I am also a member of the Responsible Investment Association Australasia – RIAA’s members manage over 40 trillion dollars globally. Their work strengthens the integrity of the sector and builds purpose into finance. Because to me, business is where creativity meets innovation and great things happen. I love business and markets and I have seen how, when appropriately regulated, they can be put to work for positive outcomes – for society (all of us) and nature.

And, like each of you, I am also a member of a community and am more than a consumer in an economy. The Australian community, the Bradfield community, is such a rich and varied place to live.

I stand for celebrating our cultural heritage and creativity.

I stand for a cohesive, inclusive society.

I will stand up against racist behaviours.

I want to live in a society where we seek to understand each other, respect the differences we have and help each other when in need.

It’s OK to disagree and it’s OK to care. Both can be true.

Our community is so diverse that it is challenging to be across all the issues that are of concern to all of you, and I commit to keep listening and learning from you.

There are three issues that I hear loud and clear.

Firstly, democracies are in danger of self-inflicted harm all over the world. Australia is not immune. Many of you have said to me that you don’t want Australia going the way of the United States. 2021 showed us, like no other time in our history, that we need to take robust measures to restore integrity to politics and protect, to strengthen what we have. So that we can once again be proud of how Australia is governed.

That means more than a federal ICAC. We need, for example, to ensure that appointment to independent bodies is not a party-political process; to bodies, such as the ABC, Australia Post, SBS and the Australian Human Rights Commission.

The power to dictate the future direction of important institutions is best exercised in sunlight.

Secondly, this next decade will determine Australia’s future well into the century.

It is momentous for our climate, and also for the opportunities that come with re-orienting our economy for the 21st Century.

We could be creating jobs and new Australian industries in sustainable food systems, forestry and renewable, decentralised and coordinated energy systems. We could be properly addressing the consequences of climate change. And we could stop subsidising industries such as fossil fuels, that have only a limited place in our energy future.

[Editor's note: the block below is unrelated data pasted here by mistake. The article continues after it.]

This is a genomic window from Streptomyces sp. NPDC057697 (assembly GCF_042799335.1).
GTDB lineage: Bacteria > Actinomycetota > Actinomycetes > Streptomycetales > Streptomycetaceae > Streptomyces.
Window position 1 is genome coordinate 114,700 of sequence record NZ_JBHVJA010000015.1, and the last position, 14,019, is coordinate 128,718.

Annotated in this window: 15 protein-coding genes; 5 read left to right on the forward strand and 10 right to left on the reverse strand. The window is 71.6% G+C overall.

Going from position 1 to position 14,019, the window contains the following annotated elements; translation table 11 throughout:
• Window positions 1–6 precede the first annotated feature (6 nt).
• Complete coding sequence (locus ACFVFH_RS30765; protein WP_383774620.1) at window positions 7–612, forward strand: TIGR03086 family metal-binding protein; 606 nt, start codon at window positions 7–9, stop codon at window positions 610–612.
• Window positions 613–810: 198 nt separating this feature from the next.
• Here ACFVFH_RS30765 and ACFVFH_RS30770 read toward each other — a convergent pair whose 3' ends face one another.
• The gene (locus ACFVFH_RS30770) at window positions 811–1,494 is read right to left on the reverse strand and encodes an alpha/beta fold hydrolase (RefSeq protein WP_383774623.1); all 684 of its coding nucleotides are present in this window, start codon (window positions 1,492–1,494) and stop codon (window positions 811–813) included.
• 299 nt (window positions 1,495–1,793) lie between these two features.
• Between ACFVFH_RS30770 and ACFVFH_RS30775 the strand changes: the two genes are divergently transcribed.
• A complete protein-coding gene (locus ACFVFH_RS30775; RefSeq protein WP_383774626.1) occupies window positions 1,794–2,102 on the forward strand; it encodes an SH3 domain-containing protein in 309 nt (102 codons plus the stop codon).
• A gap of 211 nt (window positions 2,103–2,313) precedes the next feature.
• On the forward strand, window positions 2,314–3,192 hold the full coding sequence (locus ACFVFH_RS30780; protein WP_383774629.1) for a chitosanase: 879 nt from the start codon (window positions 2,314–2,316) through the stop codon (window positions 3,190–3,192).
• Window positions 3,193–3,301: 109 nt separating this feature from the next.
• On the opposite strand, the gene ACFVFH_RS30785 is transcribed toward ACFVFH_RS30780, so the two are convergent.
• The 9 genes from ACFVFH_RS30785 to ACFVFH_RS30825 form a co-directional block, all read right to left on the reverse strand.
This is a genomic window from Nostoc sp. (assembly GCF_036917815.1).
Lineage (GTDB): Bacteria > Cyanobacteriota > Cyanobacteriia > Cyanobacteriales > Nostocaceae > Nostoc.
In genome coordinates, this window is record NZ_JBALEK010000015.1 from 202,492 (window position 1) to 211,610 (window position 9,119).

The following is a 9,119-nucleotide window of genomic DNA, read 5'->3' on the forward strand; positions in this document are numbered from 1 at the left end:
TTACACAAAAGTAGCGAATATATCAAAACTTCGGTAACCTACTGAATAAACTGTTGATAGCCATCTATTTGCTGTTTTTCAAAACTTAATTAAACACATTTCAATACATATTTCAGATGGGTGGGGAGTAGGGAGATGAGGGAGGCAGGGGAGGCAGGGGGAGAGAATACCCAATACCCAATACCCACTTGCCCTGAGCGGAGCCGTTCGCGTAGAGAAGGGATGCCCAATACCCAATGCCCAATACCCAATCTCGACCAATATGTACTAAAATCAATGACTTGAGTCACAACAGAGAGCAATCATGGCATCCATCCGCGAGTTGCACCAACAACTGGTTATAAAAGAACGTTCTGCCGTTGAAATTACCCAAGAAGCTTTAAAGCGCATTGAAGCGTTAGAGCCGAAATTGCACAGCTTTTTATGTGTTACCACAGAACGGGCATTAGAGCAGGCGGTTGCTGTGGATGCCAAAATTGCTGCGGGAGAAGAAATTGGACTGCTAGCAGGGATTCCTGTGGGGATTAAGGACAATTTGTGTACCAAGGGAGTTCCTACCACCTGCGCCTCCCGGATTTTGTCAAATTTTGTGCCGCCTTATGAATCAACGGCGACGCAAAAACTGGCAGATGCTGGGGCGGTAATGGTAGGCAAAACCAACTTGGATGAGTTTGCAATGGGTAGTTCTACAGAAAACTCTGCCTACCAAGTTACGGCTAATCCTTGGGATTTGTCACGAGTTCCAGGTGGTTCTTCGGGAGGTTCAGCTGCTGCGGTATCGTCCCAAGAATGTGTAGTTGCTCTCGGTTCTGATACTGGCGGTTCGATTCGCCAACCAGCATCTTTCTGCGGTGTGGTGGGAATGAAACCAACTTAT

Let’s face it, those ‘coulds’ are really ‘shoulds’. We can no longer afford 19th century thinking in a 21st century global economy. Planning a transition is the sensible thing to do. Pretending that the little we have done so far is enough is, frankly, greenwashing.

Finally, fairness isn’t an optional value for Australians. It’s who we are. We look after each other. But we’ve been drifting away from that commitment and the fair society we expect. Women don’t feel safe. People living with disability deserve to be backed with timely, in-community resources. Marginalised communities don’t feel supported, and often feel slighted. We’re leaving people behind when we should all be moving forward together, and that’s not OK.

This is a speech, and words matter in a speech.

But my actions matter too, and so does my accountability to you. What I hear people want to say to their representatives is “stop telling me what what you believe in, and start showing me”.

When I am your independent voice in the parliament I will do just that, to ensure these principles – which so many of us recognise to be fundamental – are reflected in our government every day. Just watch me.

As this week begins, so does the New Year for many in our community. It ushers in the Year of the Water Tiger. According to my Chinese Australian family members and friends, the tiger is known for its power, daring, and ability to do everything on a grand scale, while water implies creativity but also implacability. I take those as good signs.

I will step up to do what I can, and you have have turned up and tuned in today.

Many of you have already donated, volunteered, reposted on social media.

Thank you

This can only be won by each of you having conversations with your friends and family also living here in Bradfield.

Ask them if they are satisfied with how government decisions are made on climate, on how the economy has been handled in these difficult times, with how women are treated by this government.

From now until election day, I ask you to join with me in the belief that change is not only possible, but necessary.

To join with me in the absolute conviction that in our democracy there is no such thing as a safe seat.

I ask you to believe that Australia can change its course with experienced leadership.

I ask you to have these conversations with your friends and families.

I ask you to vote ONE Boele, Nicolette Boele, when the federal election is finally held, to vote like our future depends on it.

Thank you.

You can see the Twitter launch report here